Surviving the cost-of-living crisis

Surviving the cost-of-living crisis

As we enter the third year of high inflation, there are early signs that the worst could be over for many people that are struggling financially.

Inflation to December 2023 reduced to 4.1 per cent per annum, down from a peak of 7.8 per cent per annum 12 months earlier and if economists are to be believed, interest rate relief could be in sight in the back half of 2024.


While inflation relief may be of future comfort, there are still many people struggling to keep up with their weekly bills.


In these intervening months, staying in control of your cashflow is the most important thing you can do. This involves three key steps:

Calculating your expenses

Firstly, you need to calculate how much you spend on each expense. This is important for calculating your expected cashflow surplus (or creating a surplus by cutting out some expenses) and categorising the amount of expenditure in each area of:

  • Fixed bills
  • Variable bills
  • Discretionary spending
  • Mortgage / rental payments

You can download a free budgeting tool via the MoneySmart website or via Source Wealth (our version has the added bonus of converting each expense into the categories listed above).  

Review your expenses

When completing the first step, you may identify expenses that you could possibly eliminate or reduce. Some common opportunities include:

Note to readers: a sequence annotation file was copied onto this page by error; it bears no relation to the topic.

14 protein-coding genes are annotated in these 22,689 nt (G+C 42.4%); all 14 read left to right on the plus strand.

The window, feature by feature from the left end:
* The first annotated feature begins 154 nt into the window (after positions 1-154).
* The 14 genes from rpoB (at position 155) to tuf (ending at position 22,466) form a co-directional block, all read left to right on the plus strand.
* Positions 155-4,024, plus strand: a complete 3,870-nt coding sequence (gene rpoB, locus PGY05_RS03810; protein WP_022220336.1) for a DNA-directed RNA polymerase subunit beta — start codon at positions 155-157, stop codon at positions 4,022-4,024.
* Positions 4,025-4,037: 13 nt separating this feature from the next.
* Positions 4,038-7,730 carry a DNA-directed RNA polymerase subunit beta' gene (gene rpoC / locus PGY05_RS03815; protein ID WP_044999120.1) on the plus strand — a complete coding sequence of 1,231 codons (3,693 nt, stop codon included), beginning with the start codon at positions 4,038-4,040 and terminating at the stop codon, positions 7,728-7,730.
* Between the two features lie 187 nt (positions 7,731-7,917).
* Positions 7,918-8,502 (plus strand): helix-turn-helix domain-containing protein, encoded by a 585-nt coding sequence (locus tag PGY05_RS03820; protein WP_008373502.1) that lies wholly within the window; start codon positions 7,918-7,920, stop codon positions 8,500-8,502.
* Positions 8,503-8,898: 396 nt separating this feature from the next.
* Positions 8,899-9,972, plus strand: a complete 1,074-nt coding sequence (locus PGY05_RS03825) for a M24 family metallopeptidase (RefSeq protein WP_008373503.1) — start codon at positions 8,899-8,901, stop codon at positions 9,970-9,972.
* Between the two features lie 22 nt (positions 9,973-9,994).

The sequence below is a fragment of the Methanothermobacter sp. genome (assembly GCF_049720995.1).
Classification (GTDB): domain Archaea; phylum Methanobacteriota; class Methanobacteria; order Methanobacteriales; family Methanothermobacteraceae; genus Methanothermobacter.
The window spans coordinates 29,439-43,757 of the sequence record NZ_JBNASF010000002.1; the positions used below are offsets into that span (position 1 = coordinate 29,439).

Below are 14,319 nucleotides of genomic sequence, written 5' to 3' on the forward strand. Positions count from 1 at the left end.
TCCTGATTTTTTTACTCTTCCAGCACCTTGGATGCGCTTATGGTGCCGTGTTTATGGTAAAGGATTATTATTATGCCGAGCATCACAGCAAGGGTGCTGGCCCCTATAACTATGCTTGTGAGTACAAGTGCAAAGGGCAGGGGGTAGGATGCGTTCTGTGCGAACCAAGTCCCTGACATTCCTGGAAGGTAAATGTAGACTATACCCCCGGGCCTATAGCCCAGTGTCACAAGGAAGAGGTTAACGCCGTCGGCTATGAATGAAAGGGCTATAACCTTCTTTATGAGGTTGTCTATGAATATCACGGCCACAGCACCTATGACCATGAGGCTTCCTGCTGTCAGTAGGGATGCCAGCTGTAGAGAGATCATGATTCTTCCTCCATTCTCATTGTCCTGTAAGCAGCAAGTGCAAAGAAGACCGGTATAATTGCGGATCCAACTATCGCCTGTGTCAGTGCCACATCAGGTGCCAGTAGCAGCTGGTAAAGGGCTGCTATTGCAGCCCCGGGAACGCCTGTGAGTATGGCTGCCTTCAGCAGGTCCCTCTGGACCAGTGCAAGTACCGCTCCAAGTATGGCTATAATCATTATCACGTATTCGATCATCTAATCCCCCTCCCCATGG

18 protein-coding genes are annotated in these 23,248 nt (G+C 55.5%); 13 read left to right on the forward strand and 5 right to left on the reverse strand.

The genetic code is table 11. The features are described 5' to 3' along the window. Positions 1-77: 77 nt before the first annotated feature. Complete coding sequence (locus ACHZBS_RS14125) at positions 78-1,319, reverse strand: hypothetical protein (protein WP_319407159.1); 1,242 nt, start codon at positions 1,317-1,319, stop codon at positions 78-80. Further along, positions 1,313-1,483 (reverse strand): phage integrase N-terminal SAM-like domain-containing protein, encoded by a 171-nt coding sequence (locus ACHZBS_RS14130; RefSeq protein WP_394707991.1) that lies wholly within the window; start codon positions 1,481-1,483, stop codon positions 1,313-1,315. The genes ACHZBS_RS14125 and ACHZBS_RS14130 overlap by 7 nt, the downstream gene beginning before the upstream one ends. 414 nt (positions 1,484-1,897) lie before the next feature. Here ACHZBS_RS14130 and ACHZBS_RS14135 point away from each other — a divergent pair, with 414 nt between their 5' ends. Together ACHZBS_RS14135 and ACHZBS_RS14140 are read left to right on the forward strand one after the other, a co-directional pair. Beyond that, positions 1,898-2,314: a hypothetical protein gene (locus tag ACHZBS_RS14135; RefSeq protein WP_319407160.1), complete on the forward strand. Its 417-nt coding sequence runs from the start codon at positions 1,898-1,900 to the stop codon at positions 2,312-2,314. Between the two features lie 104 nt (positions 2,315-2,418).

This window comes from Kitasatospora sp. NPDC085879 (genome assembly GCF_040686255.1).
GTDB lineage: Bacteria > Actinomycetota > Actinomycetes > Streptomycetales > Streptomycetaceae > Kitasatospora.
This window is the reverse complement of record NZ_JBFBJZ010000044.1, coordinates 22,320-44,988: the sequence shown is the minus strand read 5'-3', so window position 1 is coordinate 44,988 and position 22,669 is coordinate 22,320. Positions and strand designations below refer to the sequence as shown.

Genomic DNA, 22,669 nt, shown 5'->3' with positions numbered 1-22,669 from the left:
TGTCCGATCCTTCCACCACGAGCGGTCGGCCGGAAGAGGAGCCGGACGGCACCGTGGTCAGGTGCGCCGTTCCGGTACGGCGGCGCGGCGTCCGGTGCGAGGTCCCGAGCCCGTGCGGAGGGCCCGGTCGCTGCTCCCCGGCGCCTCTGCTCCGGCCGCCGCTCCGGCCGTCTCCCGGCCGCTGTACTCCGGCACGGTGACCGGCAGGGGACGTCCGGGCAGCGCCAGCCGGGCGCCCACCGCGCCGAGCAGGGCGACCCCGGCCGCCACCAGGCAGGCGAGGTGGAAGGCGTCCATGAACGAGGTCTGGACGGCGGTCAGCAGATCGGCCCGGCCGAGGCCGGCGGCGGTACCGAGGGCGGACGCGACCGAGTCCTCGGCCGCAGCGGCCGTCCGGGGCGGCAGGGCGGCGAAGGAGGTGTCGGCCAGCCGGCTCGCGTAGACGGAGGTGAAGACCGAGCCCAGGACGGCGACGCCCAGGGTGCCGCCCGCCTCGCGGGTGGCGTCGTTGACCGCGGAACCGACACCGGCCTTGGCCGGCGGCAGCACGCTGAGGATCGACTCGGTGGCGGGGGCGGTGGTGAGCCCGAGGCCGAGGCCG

• Reviewing your home loan provider to potentially save on interest.
  • Comparing your utilities provider. You may also be eligible for a $250 bonus.
  • Reducing the amount of subscription streaming services you have.
  • Reviewing your general insurances such as home and contents, car, and health insurances for better premium rates.
  • Shopping smarter for groceries by shopping with a list to avoid food wastage and buying more items when on special.
  • Avoiding costly habits such as buying your lunch at work every day, which over the course of a year can add up to thousands of dollars.

Creating separate bank accounts to stay in control

Instead of having just one bank account, having multiple bank accounts for each type of expenditure category listed above as well as a savings account, can help you stay in control.

It works best if you create automatic transfers the day after you get paid into each type of account. Therefore, you know how much you have in each type of account per month to spend.

For example, you will be able to see how much discretionary money you have for the period to spend on discretionary items, and you should limit your expenditure to that.

Relief may be around to the corner, however until it arrives, being in control of your cashflow is crucial. By implementing these steps, you will also be well placed to be able to save more in the future when the cost of living decelerates.

If you would like more help with your cashflow you can download a free cashflow guide at Source Wealth or find a more detailed explanation via YouTube.


Michael is a Certified Financial Planner from Source Wealth.

Buy our Journalists a coffee

Support our dedicated journalists with a donation to help us continue delivering high-quality, reliable news

Buy our Journalists a coffee

Buy our Journalists a coffee

Like us on Facebook